Small vessel diseases are the leading cause of disability and death worldwide. The major challenge is that they are multisystem disorders affecting different organs, such as the brain, heart and kidney.  They have been difficult to model in vitro because high-quality vascular cells are difficult to derive from patients and the local organ microenvironment which is difficult to mimic often contributes to the disease. For this reason, human induced pluripotent stem cells (hiPSCs) have become attractive sources of patient- and organ-specific cells. We use hiPSCs to re-create blood vessels on microfluidic chips that recapitulate micro- and macrovascular networks and the local microenvironment. We developed efficient protocols to differentiate hiPSCs towards ECs, pericytes/vSMCs, and inflammatory cells (monocytes and pro- and anti-inflammatory macrophages).  We have demonstrated that both micro- (10-50 µm) and macro-scale (250-300 µm) perfusable 3D vessels composed of hiPSC-derived endothelial cells, pericytes/vSMCs, and other non-vascular components, such as hiPSC- derived astrocytes, can be generated inside the microfluidic devices. Recently we also developed a microphysiological system that behaves as a human “mini-heart” using cardiomyocytes, endothelial cells, and cardiac fibroblasts all derived from hiPSCs. These mini-hearts can be produced just 5000 cells and without specialized equipment.  They thus represent a low-cost, low tech platform for cardiac drug discovery and disease modeling. Using isogenic patient hiPSC lines and 3D vessels-on-chip, we recapitulated the phenotype of a genetic vascular disease called hereditary hemorrhagic telangiectasia (HHT). This patient-based hiPSC model serves as proof of principle that vascular diseases can be modeled using patient-specific hiPSCs in 3D microfluidic chips and used to identify new target cells and possible pathways for therapy.

10:30

Mid-Morning Coffee, Tea and Networking in the Exhibit Hall

11:00

Olivier FreyKeynote Presentation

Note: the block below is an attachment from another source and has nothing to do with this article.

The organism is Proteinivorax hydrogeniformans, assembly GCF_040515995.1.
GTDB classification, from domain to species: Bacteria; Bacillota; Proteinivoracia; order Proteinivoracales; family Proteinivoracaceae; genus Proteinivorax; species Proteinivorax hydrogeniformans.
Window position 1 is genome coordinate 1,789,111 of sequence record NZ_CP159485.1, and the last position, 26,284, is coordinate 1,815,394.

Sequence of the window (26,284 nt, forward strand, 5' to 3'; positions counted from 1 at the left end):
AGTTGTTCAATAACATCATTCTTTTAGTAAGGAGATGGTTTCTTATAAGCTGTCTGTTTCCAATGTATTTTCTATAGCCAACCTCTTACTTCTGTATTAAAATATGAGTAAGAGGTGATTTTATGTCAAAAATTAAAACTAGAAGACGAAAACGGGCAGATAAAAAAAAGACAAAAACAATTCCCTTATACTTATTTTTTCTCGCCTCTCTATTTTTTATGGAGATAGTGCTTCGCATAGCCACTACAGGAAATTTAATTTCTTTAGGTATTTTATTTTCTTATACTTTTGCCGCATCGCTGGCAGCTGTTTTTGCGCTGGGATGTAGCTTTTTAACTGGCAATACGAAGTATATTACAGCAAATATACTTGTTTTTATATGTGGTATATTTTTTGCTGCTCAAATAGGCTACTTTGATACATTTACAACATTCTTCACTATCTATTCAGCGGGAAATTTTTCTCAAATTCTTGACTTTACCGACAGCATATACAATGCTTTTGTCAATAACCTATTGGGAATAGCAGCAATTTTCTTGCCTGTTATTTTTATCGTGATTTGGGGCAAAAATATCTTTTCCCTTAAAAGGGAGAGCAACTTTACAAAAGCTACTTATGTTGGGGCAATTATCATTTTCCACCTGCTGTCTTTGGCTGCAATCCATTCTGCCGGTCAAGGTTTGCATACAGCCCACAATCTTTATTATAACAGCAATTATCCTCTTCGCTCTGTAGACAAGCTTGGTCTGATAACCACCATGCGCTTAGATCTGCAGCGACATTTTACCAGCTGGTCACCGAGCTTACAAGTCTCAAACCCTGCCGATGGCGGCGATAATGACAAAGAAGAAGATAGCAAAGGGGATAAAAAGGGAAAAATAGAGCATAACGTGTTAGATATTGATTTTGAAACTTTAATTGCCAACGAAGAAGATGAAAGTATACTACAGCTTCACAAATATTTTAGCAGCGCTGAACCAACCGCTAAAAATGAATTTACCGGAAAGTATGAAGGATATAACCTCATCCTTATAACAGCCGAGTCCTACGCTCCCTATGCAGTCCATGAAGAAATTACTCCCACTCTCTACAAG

Emulating Organ-Organ Interaction Using Scalable Microfluidics and Multi-Cellular Spheroids
Olivier Frey, Vice President Technologies and Platforms, InSphero AG, Switzerland

Over the past years, we have developed the different technical and biological components ultimately merging into a scalable microfluidic multi-organ platform applicable for a broad spectrum of pre-clinical studies. An example we are currently advancing is a microphysiological 3D human liver – islet microtissue platform, that enables direct liver – pancreas crosstalk and a better understanding of metabolic diseases. We use 3D spheroids as biological organ models. They have become one of the most frequently used 3D cell culture systems in research and pharmaceutical industry, mainly due to their reasonable balance between physiological relevance and experimental complexity. The liver model consists of a primary Hepatocyte – Kupffer – Stellate cell triple-culture with preserved metabolic and inflammatory function over at least four weeks. Islet microtissues comprise all endocrine cells at physiological ratio and remain glucose responsive over the same duration. Both models are combined in microfluidic culturing device enabling interconnecting of up to ten 3D spherical microtissues. The microfluidic platform meets the requirements for scalability through the use of an injection-molding mass-fabrication process and a gravity-driven tubeless flow concept, which enables parallelization. Large-scale multi-tissue experiments are enabled with a fast and reliable method for loading of quality-controlled spheroids using a fully automated robotic pick-and place-transfer.

11:45

Title to be Confirmed.
Bas WM van Balkom, Assistant Professor, University Medical Center Utrecht, Netherlands

12:15

Networking Lunch

14:00

Round Table Discussion Focusing on Microphysiological Systems: Technology Trends and Adoption by the Pharma Industry -- Chaired by Professor Mike Shuler and Professor Regina Luttge


Add to Calendar ▼2022-10-24 00:00:002022-10-25 00:00:00Europe/LondonBioengineering for Building Microphysiological Systems 2022Bioengineering for Building Microphysiological Systems 2022 in Rotterdam, The NetherlandsRotterdam, The NetherlandsSELECTBIOenquiries@selectbiosciences.com